Invasion of Privacy: Cross-country bike tour peddles newfound lifestyle on Geneseo students

Eight weeks, two bikes and the fresh American trail were mostly what filled junior Holly Kandel and classmate Sarah Prieto’s summer. That and a lot of protein bars. The two set out to bike across America, from the Brooklyn Bridge in New York to the Golden Gate Bridge in San Francisco, resting as necessary. With them they carried minimal clothing, a two-person tent, sleeping bags, bike maintenance tools and spare bike tires.

Kandel and Prieto biked through 11 states total; when they reached Utah, they faced a decision of continuing through what is called the Loneliest Road in America, or U.S. Route 50, or hopping on a bus that would take them straight to Los Angeles. With only two weeks left until they were scheduled to board a flight from San Francisco back to New York, the two decided to choose the latter.

“Nevada is all desert, very desolate and our maps told us there would be an 80-mile stretch without food or water,” Kandel said. “We were kind of done at that point.”

After biking for 60 miles every day this summer, Kandel said that she does “miss the freedom and spontaneity of the road, but I do appreciate the stability now and having my own bed.”

“Every day consisted of eating, sleeping, biking and writing in my journal; that was my whole summer and I was so happy,” Kandel said. “Things were simple.”

Things were simple but not always easy. After what Kandel called two “blissful” days through Pennsylvania, the two faced “massive hills and mountains” all the way. The first week was the most physically exhausting - she admitted that they did not train nearly hard enough - and after that, mental exhaustion ensued. Biking every day for 12 hours and waking up at 5 a.m. was emotionally draining, she said.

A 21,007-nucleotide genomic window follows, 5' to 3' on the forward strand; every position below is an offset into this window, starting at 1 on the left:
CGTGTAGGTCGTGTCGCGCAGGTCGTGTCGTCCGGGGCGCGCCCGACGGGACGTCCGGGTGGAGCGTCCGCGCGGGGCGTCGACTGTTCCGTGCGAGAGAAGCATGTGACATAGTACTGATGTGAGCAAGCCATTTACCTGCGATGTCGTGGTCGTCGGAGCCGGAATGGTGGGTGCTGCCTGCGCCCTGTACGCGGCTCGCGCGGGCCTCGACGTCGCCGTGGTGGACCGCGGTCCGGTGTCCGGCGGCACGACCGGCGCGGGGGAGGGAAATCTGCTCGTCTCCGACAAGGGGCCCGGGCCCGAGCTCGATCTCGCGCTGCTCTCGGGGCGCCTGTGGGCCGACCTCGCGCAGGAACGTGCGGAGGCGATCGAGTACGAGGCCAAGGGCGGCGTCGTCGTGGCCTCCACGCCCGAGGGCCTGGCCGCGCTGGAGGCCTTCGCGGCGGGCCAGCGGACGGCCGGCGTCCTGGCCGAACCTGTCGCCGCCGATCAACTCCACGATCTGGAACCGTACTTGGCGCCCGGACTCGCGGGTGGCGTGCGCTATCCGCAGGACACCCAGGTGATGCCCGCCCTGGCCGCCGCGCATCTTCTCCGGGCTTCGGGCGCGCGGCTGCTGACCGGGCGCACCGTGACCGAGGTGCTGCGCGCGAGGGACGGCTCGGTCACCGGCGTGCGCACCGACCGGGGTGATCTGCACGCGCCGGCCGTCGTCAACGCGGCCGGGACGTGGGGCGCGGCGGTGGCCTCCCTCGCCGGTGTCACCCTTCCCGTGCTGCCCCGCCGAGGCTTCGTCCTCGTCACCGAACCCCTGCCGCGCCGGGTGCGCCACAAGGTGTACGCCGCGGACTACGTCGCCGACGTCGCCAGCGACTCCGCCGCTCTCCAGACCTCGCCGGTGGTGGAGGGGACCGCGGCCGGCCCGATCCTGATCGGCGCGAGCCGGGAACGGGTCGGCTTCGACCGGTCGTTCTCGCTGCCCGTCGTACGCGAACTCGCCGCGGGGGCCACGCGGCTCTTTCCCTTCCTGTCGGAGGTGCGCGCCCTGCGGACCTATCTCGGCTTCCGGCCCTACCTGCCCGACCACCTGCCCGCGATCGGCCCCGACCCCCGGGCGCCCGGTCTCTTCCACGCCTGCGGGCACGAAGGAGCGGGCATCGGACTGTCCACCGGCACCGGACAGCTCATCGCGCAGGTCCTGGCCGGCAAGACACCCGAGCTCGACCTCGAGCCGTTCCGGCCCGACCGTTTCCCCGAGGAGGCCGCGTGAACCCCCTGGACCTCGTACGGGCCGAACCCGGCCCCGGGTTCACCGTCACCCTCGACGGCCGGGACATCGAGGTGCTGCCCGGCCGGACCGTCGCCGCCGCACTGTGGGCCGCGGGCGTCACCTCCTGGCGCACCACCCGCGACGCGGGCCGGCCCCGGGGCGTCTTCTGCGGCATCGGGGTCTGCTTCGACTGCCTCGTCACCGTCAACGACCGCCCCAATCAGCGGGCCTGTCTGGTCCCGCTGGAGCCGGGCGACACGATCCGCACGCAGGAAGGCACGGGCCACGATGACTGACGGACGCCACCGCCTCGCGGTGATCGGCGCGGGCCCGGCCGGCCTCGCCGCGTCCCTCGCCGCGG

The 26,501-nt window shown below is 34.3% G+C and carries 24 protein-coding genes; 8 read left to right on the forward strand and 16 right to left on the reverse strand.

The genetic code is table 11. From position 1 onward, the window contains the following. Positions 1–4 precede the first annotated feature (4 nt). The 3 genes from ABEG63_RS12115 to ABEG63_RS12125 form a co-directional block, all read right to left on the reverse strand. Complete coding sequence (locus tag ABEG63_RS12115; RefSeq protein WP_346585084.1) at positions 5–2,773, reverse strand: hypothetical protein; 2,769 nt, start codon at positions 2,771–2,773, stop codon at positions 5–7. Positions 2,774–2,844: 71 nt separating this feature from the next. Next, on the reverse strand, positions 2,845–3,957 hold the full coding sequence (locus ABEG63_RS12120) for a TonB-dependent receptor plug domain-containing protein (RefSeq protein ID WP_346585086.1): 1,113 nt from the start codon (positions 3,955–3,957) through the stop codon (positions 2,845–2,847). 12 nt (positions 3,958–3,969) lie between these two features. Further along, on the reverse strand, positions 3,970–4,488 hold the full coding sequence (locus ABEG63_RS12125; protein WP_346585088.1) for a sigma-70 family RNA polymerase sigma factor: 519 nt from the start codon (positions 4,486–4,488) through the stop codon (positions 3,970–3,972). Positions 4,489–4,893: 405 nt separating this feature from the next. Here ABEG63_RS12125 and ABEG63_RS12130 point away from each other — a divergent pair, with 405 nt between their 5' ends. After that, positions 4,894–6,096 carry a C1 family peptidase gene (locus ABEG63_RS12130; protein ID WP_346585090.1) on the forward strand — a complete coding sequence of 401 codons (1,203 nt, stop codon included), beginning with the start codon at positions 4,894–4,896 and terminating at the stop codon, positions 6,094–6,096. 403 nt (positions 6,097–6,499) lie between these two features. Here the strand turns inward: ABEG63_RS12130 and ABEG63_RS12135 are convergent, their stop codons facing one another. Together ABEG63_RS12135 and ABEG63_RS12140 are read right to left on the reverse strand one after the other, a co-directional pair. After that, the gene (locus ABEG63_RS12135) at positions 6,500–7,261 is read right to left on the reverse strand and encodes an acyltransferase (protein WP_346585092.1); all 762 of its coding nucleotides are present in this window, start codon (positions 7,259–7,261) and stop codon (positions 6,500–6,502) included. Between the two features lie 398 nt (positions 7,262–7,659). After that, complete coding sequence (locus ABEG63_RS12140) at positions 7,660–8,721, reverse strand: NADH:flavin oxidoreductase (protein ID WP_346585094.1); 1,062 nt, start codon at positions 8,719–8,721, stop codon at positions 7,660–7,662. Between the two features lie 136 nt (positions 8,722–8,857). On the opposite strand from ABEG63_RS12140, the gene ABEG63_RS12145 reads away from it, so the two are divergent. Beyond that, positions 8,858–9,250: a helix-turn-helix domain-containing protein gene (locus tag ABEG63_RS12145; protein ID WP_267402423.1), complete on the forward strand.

“Just knowing we had to wake up that early and knowing that even though each day we didn’t know exactly what we would be doing, we knew that we would just be biking all day,” she said. “It would get boring and it would be hard and tiring and we would get hot and dirty and uncomfortable and just really difficult living.”

She added that, honestly, “the best parts of the trip were when we weren’t biking. But I would never take it back.”

Exhaustion aside, throughout the journey, Kandel said that no matter where she went, the graciousness of people surprised her most. People bought them food, gave them lifts and asked questions about their journey. She said she was nervous about the trip and her safety, at first.

“We didn’t encounter one bad person, and as an individual, I feel more confident just going off anywhere,” she said. “As long as I’m careful and cautious, I feel confident enough that I can take care of myself and that people are generally good.”

Kandel said they especially grew accustomed to the generosity of the cycling community, noting that fellow cyclists would always stop to talk about cycling, traveling and life in general.

According to Kandel, the trip introduced her to a simple lifestyle that she aims to translate into her college life today: “I didn’t need anything except for food and shelter, so I realized that we create these unnecessary worries,” she said. “If everything is taken care of in terms of food and shelter, you’ll be OK.”

Kandel added that the trip pushed her to not overwork herself or spread herself too thin, only “doing things that I’m truly passionate about and maintaining that time to self-reflect and keeping that minimalist lifestyle.”u